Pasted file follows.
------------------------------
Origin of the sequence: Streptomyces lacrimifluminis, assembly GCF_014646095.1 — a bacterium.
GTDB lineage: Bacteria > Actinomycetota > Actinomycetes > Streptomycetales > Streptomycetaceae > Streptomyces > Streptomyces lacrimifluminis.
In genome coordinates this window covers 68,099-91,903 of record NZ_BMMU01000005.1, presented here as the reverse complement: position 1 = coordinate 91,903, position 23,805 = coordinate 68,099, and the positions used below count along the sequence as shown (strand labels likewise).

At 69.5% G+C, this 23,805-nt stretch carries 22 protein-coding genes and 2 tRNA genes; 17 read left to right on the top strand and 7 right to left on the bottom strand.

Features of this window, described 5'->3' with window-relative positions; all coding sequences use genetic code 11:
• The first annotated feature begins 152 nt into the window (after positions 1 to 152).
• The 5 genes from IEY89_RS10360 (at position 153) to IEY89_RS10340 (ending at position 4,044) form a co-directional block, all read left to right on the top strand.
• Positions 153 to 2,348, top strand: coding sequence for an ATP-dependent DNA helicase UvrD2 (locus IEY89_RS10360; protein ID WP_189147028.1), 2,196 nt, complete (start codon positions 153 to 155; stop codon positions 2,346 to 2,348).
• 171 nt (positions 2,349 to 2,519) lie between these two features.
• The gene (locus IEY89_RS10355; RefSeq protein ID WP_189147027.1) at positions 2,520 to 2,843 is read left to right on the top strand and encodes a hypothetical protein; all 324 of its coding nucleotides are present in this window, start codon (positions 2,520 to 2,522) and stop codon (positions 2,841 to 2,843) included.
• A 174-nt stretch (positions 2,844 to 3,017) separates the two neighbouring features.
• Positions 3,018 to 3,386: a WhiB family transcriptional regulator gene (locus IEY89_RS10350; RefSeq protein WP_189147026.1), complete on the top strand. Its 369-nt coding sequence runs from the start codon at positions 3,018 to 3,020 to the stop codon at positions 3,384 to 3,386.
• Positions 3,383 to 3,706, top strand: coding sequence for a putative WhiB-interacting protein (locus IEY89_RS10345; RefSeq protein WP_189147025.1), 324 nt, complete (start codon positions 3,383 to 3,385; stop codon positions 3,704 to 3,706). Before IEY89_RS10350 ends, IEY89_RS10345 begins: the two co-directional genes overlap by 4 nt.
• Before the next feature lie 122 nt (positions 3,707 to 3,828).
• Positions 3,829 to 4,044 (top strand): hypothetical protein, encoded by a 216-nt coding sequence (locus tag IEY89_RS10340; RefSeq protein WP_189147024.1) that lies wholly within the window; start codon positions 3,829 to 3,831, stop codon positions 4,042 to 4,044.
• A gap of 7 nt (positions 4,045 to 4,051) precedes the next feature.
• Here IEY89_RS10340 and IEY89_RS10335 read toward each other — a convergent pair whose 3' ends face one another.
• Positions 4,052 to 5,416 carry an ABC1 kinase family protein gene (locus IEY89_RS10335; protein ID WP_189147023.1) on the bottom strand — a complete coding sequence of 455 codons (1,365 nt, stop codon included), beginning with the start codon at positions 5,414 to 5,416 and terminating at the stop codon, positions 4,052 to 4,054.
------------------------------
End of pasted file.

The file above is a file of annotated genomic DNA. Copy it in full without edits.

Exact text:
Origin of the sequence: Streptomyces lacrimifluminis, assembly GCF_014646095.1 — a bacterium.
GTDB lineage: Bacteria > Actinomycetota > Actinomycetes > Streptomycetales > Streptomycetaceae > Streptomyces > Streptomyces lacrimifluminis.
In genome coordinates this window covers 68,099-91,903 of record NZ_BMMU01000005.1, presented here as the reverse complement: position 1 = coordinate 91,903, position 23,805 = coordinate 68,099, and the positions used below count along the sequence as shown (strand labels likewise).

At 69.5% G+C, this 23,805-nt stretch carries 22 protein-coding genes and 2 tRNA genes; 17 read left to right on the top strand and 7 right to left on the bottom strand.

Features of this window, described 5'->3' with window-relative positions; all coding sequences use genetic code 11:
• The first annotated feature begins 152 nt into the window (after positions 1 to 152).
• The 5 genes from IEY89_RS10360 (at position 153) to IEY89_RS10340 (ending at position 4,044) form a co-directional block, all read left to right on the top strand.
• Positions 153 to 2,348, top strand: coding sequence for an ATP-dependent DNA helicase UvrD2 (locus IEY89_RS10360; protein ID WP_189147028.1), 2,196 nt, complete (start codon positions 153 to 155; stop codon positions 2,346 to 2,348).
• 171 nt (positions 2,349 to 2,519) lie between these two features.
• The gene (locus IEY89_RS10355; RefSeq protein ID WP_189147027.1) at positions 2,520 to 2,843 is read left to right on the top strand and encodes a hypothetical protein; all 324 of its coding nucleotides are present in this window, start codon (positions 2,520 to 2,522) and stop codon (positions 2,841 to 2,843) included.
• A 174-nt stretch (positions 2,844 to 3,017) separates the two neighbouring features.
• Positions 3,018 to 3,386: a WhiB family transcriptional regulator gene (locus IEY89_RS10350; RefSeq protein WP_189147026.1), complete on the top strand. Its 369-nt coding sequence runs from the start codon at positions 3,018 to 3,020 to the stop codon at positions 3,384 to 3,386.
• Positions 3,383 to 3,706, top strand: coding sequence for a putative WhiB-interacting protein (locus IEY89_RS10345; RefSeq protein WP_189147025.1), 324 nt, complete (start codon positions 3,383 to 3,385; stop codon positions 3,704 to 3,706). Before IEY89_RS10350 ends, IEY89_RS10345 begins: the two co-directional genes overlap by 4 nt.
• Before the next feature lie 122 nt (positions 3,707 to 3,828).
• Positions 3,829 to 4,044 (top strand): hypothetical protein, encoded by a 216-nt coding sequence (locus tag IEY89_RS10340; RefSeq protein WP_189147024.1) that lies wholly within the window; start codon positions 3,829 to 3,831, stop codon positions 4,042 to 4,044.
• A gap of 7 nt (positions 4,045 to 4,051) precedes the next feature.
• Here IEY89_RS10340 and IEY89_RS10335 read toward each other — a convergent pair whose 3' ends face one another.
• Positions 4,052 to 5,416 carry an ABC1 kinase family protein gene (locus IEY89_RS10335; protein ID WP_189147023.1) on the bottom strand — a complete coding sequence of 455 codons (1,365 nt, stop codon included), beginning with the start codon at positions 5,414 to 5,416 and terminating at the stop codon, positions 4,052 to 4,054.